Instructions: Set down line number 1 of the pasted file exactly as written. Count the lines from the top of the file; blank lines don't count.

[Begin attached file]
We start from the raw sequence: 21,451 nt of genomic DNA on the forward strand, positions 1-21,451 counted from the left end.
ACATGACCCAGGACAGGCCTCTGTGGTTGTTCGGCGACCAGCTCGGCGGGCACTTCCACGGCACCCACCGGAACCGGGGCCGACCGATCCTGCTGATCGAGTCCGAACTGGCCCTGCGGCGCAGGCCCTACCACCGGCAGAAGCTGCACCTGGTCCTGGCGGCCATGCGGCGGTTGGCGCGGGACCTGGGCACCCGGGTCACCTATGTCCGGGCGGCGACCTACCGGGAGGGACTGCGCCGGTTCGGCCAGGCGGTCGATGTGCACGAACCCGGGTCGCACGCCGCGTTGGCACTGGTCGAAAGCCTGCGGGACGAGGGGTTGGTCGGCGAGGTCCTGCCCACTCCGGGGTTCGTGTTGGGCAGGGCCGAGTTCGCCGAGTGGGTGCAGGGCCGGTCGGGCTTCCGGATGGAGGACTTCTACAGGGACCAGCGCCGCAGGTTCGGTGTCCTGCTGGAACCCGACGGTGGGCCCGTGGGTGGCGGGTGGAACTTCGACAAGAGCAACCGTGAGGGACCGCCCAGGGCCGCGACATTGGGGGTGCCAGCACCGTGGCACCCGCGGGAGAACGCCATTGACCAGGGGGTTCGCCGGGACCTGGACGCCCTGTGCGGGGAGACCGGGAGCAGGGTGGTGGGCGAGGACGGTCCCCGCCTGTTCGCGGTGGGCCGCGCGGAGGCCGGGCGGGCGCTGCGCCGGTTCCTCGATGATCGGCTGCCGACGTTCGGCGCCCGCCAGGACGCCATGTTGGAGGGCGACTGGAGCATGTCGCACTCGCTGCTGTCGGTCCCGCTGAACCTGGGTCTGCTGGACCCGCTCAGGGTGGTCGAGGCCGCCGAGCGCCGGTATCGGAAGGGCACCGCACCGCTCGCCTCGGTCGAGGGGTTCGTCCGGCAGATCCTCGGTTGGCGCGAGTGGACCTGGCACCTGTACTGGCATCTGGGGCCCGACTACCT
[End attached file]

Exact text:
We start from the raw sequence: 21,451 nt of genomic DNA on the forward strand, positions 1-21,451 counted from the left end.